About the Author

Alex Kirby is a British journalistAlex Kirby is a British journalist specializing in environmental issues. He worked in various capacities at the British Broadcasting Corporation (BBC) for nearly 20 years and left the BBC in 1998 to work as a freelance journalist. He also provides media skills training to companies, universities and NGOs. He is also currently the environmental correspondent for BBC News Online, and hosted BBC Radio 4's environment series, Costing the Earth. He also writes for The Guardian and Climate News Network. He also writes a regular column for BBC Wildlife magazine.

Related Books

Dark Nights: Metal: Deluxe Edition
Author: Scott Snyder
Binding: Hardcover
Publisher: DC Comics
List Price: $29.99
Offers - Buy New From: $17.99 Used From: $18.90
Buy Now

DOOMSDAY CLOCK #1 Release Date 11/22/17 (OF 12) LENTICULAR VAR ED
Author: Geoff Johns
Binding: Comic
Publisher: DC comics
Offers - Buy New From: $6.99 Collectible From: $10.49
Buy Now

DOOMSDAY CLOCK #1 (OF 12) MAIN COVER (Release Date 11/22/17)
Author: Geoff Johns
Binding: Comic
Publisher: DC COMICS
Offers - Buy New From: $7.58 Collectible From: $13.69
Buy Now



We're Climate Researchers And Our Work Was Turned Into Fake News
by Michael Grubb, UCL
Science is slow. It rests on painstaking research with accumulating evidence. This makes for an inherently uneasy…
Here’s How Much Money The Mercer Family Donated To Climate Misinformation Groups In 2016
by Zahra Hirji, BuzzFeed
The Mercer family, among President Trump’s most powerful donors, in 2016 gave nearly $4 million to groups that…
Why The Doomsday Clock Puts World Risk At 65-year High
by Alex Kirby, Climate News Ntwork
The Doomsday Clock, a measure by scientists of the risk to global survival, now says the danger is the greatest since…
Why Trump Is Confused On The Climate’s Security Threat
by Alex Kirby, Climate News Network
The new US national defense strategy appears to leave President Trump in two minds on the risk from climate’s security…
People Report The Most Stress About This Climate Worry
by Alexis Blue-University of Arizona
While some people have little anxiety about the Earth’s changing climate, others are experiencing high levels of…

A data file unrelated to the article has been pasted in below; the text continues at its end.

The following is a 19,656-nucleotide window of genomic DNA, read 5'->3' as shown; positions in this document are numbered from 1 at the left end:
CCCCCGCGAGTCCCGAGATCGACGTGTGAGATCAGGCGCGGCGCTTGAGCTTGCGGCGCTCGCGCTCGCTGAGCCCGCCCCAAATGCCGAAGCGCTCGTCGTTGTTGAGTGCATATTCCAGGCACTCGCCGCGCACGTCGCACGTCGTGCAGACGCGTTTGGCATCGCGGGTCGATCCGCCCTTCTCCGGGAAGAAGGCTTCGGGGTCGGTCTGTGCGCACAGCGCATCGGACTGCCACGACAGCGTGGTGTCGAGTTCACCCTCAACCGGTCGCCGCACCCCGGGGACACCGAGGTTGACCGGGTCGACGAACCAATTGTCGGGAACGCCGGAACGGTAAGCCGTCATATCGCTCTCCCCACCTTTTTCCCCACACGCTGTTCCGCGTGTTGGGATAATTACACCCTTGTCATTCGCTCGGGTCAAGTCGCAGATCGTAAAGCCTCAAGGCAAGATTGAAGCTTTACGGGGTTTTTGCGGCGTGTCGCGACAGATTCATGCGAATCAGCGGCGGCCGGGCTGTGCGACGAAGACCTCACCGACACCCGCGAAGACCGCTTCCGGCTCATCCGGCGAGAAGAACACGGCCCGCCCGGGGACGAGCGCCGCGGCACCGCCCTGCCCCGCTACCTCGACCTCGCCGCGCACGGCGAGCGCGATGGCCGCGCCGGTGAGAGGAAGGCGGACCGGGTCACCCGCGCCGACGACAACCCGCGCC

A Year Of Trump: How His Incendiary Style Took The Place Of Substance
by Clodagh Harrington, De Montfort University
Anyone looking for a visual representation of Donald Trump’s first year in office need only behold Time magazine’s…
Crazy Weather And Crazy Facts Making You Crazy
by Robert Jennings, InnerSelf.com
It seems that extreme weather is becoming more extreme and increasingly common. We can't pick up one of the few…
China Steps Into Soft Power Vacuum As The US Retreats Under Trump
by Asit K. Biswas and Cecilia Tortajada, National University of Singapore
Soft power is the ability of a country to shape other countries’ views, attitudes, perceptions and actions without…


Would More Reflective Surfaces Help Prevent Heat Waves?
by ETH Zurich
Unploughed fields and brighter cities could help lower extreme temperatures during periods of hot weather, particularly…
Meet the Man Bringing Cheap Renewable Energy to His Hometown
by Gabriel Ware, YES! Magazine
“I wanted to bring these projects to the community, so people can see renewable energy working.”
As Climate Changes, Why We Need The Arts More Than Ever
by Richard Heinberg, Ensia
In tumultuous times, art can and must express the turmoil and help us process what’s going on.
These Glaciers May Team Up And Cause Faster Melting
by InnerSelf Staff
A large and potentially unstable Antarctic glacier may be melting farther inland than previously thought, according to…
Cloud Seeding For Snow Actually Works, It Turns Out
by Courtney Flatt ,Oregon Public Broadcasting
Scientists are one step closer to making more snow fall during winter storms. The controversial process is called cloud…
50 Percent Of US Military Bases Report Climate Extremes
by Travis J. Tritten , Washington Examiner
About half of U.S. military facilities around the world have experienced climate extremes and threatening weather,…
How Climate Change May Help Nova Scotia's Wine Industry Flourish
by Preston Mulligan, CBC Reporter
Researchers are testing how 'exotic' varietals would fare in the province's Annapolis Valley
Rising Sea Levels Are Already Altering Tides In Chesapeake Bay
by Patricia L. Craig-Penn State
Researchers have found evidence that sea-level rise is already affecting high and low tides in both the Chesapeake and…